Most entrepreneurs are risk-takers by nature. Many risk all that they have when they decide to launch a business. For entrepreneurs, there is no secure monthly income, and spending time with family can be a challenge to their personal and professional lives can be on the line. Here are some of the risk drivers that every entrepreneur and every investor should evaluate and minimize before starting a business:

Financial Risk

An entrepreneur will need funds to launch a business either in the form of loans from investors, their own savings, or funds from family. The founder will have to put their own "skin in the game." Any new business should have a financial plan within the overall business plan showing projections for income, how much cash will be required to break-even, and how big the return will be for investors in the first five-year timeframe. Failure to accurately plan could mean that the entrepreneur risks bankruptcy and investors will get nothing.

Strategic Risk

An impressive business plan will appeal to investors. However, we live in a dynamic and fast-paced world where strategies can become outdated quickly. Changes in the market or the business environment can mean that a chosen strategy is the wrong one, and a company might struggle to reach its benchmarks and KPIs. 

Technology Risk 

New technologies are constantly emerging, particularly in the era of the Fourth Industrial Revolution. Some of these changes are characterized as "paradigm shifts" or "disruptive" technologies. To be competitive, a new company may have to invest heavily in new systems and processes, which could drastically affect the bottom line.

Market Risk

Many factors can affect the market for a product or service. The ups and downs of the economy and new market trends pose a risk to new businesses, and a certain product might be popular one year but not the next. For example, if the economy slumps, people are less inclined to buy luxury products or nonessentials. If a competitor launches a similar product at a lower price, the competitor might steal market share. Entrepreneurs should perform a market analysis that assesses market factors, the demand for a product or service, and customer behavior.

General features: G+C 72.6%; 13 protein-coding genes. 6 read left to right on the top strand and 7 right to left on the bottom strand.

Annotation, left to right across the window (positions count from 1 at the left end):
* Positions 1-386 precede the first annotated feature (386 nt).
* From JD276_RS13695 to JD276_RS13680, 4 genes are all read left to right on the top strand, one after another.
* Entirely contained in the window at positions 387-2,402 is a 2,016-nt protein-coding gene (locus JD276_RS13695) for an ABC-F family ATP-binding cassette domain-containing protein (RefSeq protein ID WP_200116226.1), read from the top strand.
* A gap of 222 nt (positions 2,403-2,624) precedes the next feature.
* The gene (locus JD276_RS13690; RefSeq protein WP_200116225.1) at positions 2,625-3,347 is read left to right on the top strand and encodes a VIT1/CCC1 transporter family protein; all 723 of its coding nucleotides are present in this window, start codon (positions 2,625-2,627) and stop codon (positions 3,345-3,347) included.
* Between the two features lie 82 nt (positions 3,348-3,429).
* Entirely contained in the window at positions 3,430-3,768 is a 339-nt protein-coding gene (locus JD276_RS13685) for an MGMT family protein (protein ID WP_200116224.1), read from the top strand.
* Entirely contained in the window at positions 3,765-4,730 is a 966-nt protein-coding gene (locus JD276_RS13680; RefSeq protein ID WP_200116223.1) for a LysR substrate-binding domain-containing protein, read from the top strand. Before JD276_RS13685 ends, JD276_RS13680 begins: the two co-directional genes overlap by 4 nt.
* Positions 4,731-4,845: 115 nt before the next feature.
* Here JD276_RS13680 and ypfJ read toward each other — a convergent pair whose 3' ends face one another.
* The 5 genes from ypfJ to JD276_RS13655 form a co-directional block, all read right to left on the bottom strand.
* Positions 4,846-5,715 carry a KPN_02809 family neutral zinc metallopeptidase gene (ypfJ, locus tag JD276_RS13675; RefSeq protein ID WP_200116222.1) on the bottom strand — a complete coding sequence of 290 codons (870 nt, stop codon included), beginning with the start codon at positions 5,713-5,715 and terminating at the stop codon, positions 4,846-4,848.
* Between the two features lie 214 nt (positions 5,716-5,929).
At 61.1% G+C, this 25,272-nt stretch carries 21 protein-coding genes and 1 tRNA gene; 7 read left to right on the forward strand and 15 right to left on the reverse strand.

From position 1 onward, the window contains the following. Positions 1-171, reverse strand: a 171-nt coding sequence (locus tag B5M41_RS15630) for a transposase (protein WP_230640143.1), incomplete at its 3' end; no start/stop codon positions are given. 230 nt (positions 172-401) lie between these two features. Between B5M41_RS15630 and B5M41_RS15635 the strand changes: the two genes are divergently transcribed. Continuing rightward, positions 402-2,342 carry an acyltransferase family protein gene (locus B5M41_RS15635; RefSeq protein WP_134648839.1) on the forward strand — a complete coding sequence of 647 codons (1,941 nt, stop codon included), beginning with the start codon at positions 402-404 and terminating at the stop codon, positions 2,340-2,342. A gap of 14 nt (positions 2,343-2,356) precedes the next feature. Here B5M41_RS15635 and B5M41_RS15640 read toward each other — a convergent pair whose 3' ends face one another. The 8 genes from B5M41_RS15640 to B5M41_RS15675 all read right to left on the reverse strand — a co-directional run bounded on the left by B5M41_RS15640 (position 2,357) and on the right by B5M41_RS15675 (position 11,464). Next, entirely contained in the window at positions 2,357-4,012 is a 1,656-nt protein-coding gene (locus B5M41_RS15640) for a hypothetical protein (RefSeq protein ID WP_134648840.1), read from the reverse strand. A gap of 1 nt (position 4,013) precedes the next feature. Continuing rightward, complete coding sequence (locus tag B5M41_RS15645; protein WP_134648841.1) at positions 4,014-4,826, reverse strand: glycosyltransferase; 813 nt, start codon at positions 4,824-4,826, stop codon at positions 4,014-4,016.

Competitive Risk 

An entrepreneur should always be aware of its competitors. If there are no competitors at all, this could indicate that there is no demand for a product. If there are a few larger competitors, the market might be saturated, or, it could be difficult to compete. Additionally, entrepreneurs with new ideas and innovations should protect intellectual property by seeking patents to protect themselves from competitors.

Reputational Risk

A business's reputation is everything, and this can be particularly so when a new business is launched and customers have preconceived expectations. If a new company disappoints consumers in the initial stages, it may never gain traction. Social media plays a huge role in business reputation and word-of-mouth marketing. One tweet or negative from a disgruntled customer can mean huge losses in revenue. Reputational risk can be managed with a strategy that communicates product information and builds relationships with consumers and other stakeholders.

Environmental, Political, and Economic Risk 

Some things cannot be controlled by a good business plan or the right insurance. Earthquakes, tornadoes, hurricanes, wars, and recessions are all risks that companies and new entrepreneurs may face. There may be a strong market for a product in an under-developed country, but these countries can be unstable and unsafe, or logistics, tax rates, or tariffs might make trade difficult depending on the political climate at any point in time. Also, some business sectors have historically high failure rates, and entrepreneurs in these sectors may find it difficult to find investors. These sectors include food service, retail, and consulting.

Bottom Line

The U.S. Bureau of Labor Statistics found that of the small businesses that were started in 2014, 80% made it to their second year (2015), 70% made it to the third year (2016), 62% made it to the fourth year (2017), and 56% made it to the fifth year (2018). Entrepreneurs should expect to make some mistakes, some of which will be costly. However, with the right planning, funding, and flexibility, businesses have a better chance of succeeding.